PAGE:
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Mr. Blackman will have just returned from the United Nations Forum on Indigenous Peoples in New York. His talk will include what is happening with the Alberta tar sands, as well as what is happening with multi-national corporations and their role in the destruction of Mother Earth.
This is a wonderful opportunity to hear directly about Idle No More and the impacts of the Alberta tar sands on the environment, animals and people who live in the vicinity and down river of this disaster. Information is power, and being able to listen to an activist who has been involved for many years in invaluable!
Adelard Blackman is a father, grandfather, and great-grandfather. He is from Cold Lake, First Nations, Alberta, Canada and is Dene, part of the Dene Sulene Nation a people who are spread throughout the northern regions of Canada.
He has been an activist since the age of 8, traveling with his grandparents who were giving teachings on how to take care of Mother Earth.
More recently, he has been traveling since 2000, working international issues with indigenous peoples in different parts of the world. He has been working on behalf of indigenous peoples at the United Nations in Geneva and New York, and also participated in working on the United Nations Declaration on Indigenous Peoples during the last 7 years.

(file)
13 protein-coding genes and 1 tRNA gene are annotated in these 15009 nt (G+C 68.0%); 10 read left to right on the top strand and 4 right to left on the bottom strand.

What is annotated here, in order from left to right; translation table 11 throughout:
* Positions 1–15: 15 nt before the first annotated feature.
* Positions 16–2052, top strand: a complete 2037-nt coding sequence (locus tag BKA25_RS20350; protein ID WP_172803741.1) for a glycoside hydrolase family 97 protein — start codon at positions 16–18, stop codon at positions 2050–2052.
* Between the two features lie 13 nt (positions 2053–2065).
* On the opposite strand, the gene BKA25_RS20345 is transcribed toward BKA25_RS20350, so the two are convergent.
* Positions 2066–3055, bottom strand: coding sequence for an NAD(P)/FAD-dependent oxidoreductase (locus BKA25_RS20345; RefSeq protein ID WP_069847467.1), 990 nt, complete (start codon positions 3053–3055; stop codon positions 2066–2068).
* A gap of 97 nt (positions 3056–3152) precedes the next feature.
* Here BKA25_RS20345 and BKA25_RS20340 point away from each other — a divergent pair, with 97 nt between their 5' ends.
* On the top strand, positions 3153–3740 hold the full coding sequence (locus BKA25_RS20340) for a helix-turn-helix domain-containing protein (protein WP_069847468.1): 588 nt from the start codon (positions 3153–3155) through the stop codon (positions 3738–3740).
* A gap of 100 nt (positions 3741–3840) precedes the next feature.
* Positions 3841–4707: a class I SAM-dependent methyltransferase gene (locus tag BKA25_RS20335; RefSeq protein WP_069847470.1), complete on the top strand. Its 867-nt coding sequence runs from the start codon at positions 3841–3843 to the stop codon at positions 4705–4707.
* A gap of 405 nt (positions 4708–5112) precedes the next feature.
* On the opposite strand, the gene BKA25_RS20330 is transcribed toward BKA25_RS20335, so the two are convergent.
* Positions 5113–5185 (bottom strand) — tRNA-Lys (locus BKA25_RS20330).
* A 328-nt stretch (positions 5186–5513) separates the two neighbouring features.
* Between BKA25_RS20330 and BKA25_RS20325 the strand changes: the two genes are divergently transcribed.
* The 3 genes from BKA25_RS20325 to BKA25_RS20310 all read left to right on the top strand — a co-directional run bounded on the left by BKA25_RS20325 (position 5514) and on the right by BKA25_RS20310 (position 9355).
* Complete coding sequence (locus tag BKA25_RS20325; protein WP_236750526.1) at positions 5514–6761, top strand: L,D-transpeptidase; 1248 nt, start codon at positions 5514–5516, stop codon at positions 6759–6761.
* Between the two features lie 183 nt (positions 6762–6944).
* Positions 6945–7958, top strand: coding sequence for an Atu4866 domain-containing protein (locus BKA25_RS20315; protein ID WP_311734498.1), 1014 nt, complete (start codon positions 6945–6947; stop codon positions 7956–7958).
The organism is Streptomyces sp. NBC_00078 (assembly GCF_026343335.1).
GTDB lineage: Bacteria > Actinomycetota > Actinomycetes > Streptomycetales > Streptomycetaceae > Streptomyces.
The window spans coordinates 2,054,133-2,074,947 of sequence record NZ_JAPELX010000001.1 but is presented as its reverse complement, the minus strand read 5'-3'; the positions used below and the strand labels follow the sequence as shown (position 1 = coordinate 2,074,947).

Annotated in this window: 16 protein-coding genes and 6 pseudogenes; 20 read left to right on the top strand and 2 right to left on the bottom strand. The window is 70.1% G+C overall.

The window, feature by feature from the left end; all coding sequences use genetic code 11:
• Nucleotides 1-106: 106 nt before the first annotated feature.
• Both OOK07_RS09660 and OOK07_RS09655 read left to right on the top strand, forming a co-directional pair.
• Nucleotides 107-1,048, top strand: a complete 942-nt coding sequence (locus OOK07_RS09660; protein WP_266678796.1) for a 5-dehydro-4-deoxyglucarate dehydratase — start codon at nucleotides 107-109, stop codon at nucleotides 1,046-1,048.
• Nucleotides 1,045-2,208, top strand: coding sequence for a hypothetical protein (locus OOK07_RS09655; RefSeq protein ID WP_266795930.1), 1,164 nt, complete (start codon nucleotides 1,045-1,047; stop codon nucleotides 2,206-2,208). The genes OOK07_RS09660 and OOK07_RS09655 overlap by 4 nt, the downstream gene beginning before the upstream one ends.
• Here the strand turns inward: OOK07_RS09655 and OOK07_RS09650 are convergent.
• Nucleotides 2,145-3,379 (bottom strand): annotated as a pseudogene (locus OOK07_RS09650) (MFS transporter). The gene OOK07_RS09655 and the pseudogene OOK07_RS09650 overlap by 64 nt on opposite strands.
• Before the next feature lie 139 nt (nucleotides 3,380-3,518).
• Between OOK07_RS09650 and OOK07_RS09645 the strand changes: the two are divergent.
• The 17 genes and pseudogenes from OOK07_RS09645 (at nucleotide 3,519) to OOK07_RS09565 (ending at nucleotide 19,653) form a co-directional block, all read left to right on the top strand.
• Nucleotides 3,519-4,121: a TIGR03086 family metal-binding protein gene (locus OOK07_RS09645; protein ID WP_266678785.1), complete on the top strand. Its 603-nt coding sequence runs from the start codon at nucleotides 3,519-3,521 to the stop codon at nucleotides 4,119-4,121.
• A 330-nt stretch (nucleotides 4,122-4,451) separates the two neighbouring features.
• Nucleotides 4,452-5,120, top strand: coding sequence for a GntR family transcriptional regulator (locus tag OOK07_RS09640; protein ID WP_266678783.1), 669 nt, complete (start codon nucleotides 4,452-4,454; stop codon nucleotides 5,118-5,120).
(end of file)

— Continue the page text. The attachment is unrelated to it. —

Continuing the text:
Abelard Blackman feels very strongly about the environment and what has been happening to indigenous people today, both on Turtle Island and different parts of the world.
All this time, he has been searching for solutions to something good.
We are so fortunate that Mr. Blackman wandered in to Gathering Tribes prior to flying to the United Nations Permanent Forum on Indigenous Peoples. It was a synchronistic moment that enabled us to host him on this special evening.
Arrive for early for seating on the floor. A few seats will be available for elders.
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